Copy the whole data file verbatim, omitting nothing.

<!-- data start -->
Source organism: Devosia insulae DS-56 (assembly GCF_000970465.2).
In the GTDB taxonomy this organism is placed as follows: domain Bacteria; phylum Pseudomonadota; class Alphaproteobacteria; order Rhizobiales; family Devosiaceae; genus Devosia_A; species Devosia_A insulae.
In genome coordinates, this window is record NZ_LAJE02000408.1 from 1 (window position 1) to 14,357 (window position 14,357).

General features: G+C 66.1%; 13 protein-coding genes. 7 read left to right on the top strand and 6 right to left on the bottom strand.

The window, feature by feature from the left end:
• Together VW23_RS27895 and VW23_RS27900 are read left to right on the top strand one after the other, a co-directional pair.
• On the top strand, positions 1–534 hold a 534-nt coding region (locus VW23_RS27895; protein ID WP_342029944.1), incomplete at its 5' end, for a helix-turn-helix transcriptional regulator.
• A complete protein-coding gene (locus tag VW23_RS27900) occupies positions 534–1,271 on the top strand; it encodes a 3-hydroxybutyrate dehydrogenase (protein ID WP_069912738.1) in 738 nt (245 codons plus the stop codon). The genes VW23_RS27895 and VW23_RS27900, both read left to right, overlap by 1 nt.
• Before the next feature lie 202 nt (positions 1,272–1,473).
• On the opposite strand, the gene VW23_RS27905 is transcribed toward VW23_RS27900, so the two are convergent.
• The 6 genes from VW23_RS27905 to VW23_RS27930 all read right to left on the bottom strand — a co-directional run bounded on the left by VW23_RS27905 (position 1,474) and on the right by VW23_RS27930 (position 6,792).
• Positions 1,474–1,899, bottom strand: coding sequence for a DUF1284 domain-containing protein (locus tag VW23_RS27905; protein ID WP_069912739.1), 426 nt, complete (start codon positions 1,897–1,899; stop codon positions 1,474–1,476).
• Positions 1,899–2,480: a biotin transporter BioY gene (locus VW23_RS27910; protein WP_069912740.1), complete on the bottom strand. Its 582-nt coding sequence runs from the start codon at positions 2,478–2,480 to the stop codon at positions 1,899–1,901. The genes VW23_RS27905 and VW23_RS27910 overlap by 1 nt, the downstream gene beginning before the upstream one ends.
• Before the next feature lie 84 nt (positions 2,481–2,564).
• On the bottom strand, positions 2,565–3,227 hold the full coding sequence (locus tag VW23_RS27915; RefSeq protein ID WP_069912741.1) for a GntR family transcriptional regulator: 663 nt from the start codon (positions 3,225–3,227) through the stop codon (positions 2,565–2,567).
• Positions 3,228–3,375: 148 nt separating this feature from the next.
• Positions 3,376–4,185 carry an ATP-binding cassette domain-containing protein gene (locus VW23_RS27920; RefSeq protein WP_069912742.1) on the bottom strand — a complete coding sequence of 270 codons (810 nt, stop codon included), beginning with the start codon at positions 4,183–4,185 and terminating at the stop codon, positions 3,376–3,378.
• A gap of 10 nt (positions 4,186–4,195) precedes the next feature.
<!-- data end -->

Source organism: Devosia insulae DS-56 (assembly GCF_000970465.2).
In the GTDB taxonomy this organism is placed as follows: domain Bacteria; phylum Pseudomonadota; class Alphaproteobacteria; order Rhizobiales; family Devosiaceae; genus Devosia_A; species Devosia_A insulae.
In genome coordinates, this window is record NZ_LAJE02000408.1 from 1 (window position 1) to 14,357 (window position 14,357).

General features: G+C 66.1%; 13 protein-coding genes. 7 read left to right on the top strand and 6 right to left on the bottom strand.

The window, feature by feature from the left end:
• Together VW23_RS27895 and VW23_RS27900 are read left to right on the top strand one after the other, a co-directional pair.
• On the top strand, positions 1–534 hold a 534-nt coding region (locus VW23_RS27895; protein ID WP_342029944.1), incomplete at its 5' end, for a helix-turn-helix transcriptional regulator.
• A complete protein-coding gene (locus tag VW23_RS27900) occupies positions 534–1,271 on the top strand; it encodes a 3-hydroxybutyrate dehydrogenase (protein ID WP_069912738.1) in 738 nt (245 codons plus the stop codon). The genes VW23_RS27895 and VW23_RS27900, both read left to right, overlap by 1 nt.
• Before the next feature lie 202 nt (positions 1,272–1,473).
• On the opposite strand, the gene VW23_RS27905 is transcribed toward VW23_RS27900, so the two are convergent.
• The 6 genes from VW23_RS27905 to VW23_RS27930 all read right to left on the bottom strand — a co-directional run bounded on the left by VW23_RS27905 (position 1,474) and on the right by VW23_RS27930 (position 6,792).
• Positions 1,474–1,899, bottom strand: coding sequence for a DUF1284 domain-containing protein (locus tag VW23_RS27905; protein ID WP_069912739.1), 426 nt, complete (start codon positions 1,897–1,899; stop codon positions 1,474–1,476).
• Positions 1,899–2,480: a biotin transporter BioY gene (locus VW23_RS27910; protein WP_069912740.1), complete on the bottom strand. Its 582-nt coding sequence runs from the start codon at positions 2,478–2,480 to the stop codon at positions 1,899–1,901. The genes VW23_RS27905 and VW23_RS27910 overlap by 1 nt, the downstream gene beginning before the upstream one ends.
• Before the next feature lie 84 nt (positions 2,481–2,564).
• On the bottom strand, positions 2,565–3,227 hold the full coding sequence (locus tag VW23_RS27915; RefSeq protein ID WP_069912741.1) for a GntR family transcriptional regulator: 663 nt from the start codon (positions 3,225–3,227) through the stop codon (positions 2,565–2,567).
• Positions 3,228–3,375: 148 nt separating this feature from the next.
• Positions 3,376–4,185 carry an ATP-binding cassette domain-containing protein gene (locus VW23_RS27920; RefSeq protein WP_069912742.1) on the bottom strand — a complete coding sequence of 270 codons (810 nt, stop codon included), beginning with the start codon at positions 4,183–4,185 and terminating at the stop codon, positions 3,376–3,378.
• A gap of 10 nt (positions 4,186–4,195) precedes the next feature.